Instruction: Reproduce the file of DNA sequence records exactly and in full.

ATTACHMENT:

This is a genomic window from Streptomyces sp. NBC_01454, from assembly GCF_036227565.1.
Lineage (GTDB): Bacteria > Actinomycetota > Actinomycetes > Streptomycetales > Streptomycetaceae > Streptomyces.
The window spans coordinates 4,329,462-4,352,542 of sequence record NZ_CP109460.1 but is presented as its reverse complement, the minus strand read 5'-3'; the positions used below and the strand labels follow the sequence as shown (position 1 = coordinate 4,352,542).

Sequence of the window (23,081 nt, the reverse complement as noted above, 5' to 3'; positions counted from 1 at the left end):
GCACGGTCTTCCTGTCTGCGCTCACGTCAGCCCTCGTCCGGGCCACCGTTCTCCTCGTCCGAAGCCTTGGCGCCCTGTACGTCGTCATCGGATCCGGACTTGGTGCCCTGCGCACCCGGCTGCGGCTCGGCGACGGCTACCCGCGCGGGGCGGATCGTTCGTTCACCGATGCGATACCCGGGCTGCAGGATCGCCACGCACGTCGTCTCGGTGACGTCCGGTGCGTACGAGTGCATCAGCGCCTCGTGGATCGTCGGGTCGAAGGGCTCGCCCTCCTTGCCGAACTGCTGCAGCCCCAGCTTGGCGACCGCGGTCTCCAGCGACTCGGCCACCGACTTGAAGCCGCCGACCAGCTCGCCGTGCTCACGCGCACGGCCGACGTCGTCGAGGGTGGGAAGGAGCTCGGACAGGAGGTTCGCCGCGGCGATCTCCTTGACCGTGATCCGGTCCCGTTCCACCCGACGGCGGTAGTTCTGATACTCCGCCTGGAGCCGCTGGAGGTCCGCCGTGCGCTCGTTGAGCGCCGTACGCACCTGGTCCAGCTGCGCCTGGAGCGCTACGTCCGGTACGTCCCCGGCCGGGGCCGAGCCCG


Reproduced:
This is a genomic window from Streptomyces sp. NBC_01454, from assembly GCF_036227565.1.
Lineage (GTDB): Bacteria > Actinomycetota > Actinomycetes > Streptomycetales > Streptomycetaceae > Streptomyces.
The window spans coordinates 4,329,462-4,352,542 of sequence record NZ_CP109460.1 but is presented as its reverse complement, the minus strand read 5'-3'; the positions used below and the strand labels follow the sequence as shown (position 1 = coordinate 4,352,542).

Sequence of the window (23,081 nt, the reverse complement as noted above, 5' to 3'; positions counted from 1 at the left end):
GCACGGTCTTCCTGTCTGCGCTCACGTCAGCCCTCGTCCGGGCCACCGTTCTCCTCGTCCGAAGCCTTGGCGCCCTGTACGTCGTCATCGGATCCGGACTTGGTGCCCTGCGCACCCGGCTGCGGCTCGGCGACGGCTACCCGCGCGGGGCGGATCGTTCGTTCACCGATGCGATACCCGGGCTGCAGGATCGCCACGCACGTCGTCTCGGTGACGTCCGGTGCGTACGAGTGCATCAGCGCCTCGTGGATCGTCGGGTCGAAGGGCTCGCCCTCCTTGCCGAACTGCTGCAGCCCCAGCTTGGCGACCGCGGTCTCCAGCGACTCGGCCACCGACTTGAAGCCGCCGACCAGCTCGCCGTGCTCACGCGCACGGCCGACGTCGTCGAGGGTGGGAAGGAGCTCGGACAGGAGGTTCGCCGCGGCGATCTCCTTGACCGTGATCCGGTCCCGTTCCACCCGACGGCGGTAGTTCTGATACTCCGCCTGGAGCCGCTGGAGGTCCGCCGTGCGCTCGTTGAGCGCCGTACGCACCTGGTCCAGCTGCGCCTGGAGCGCTACGTCCGGTACGTCCCCGGCCGGGGCCGAGCCCG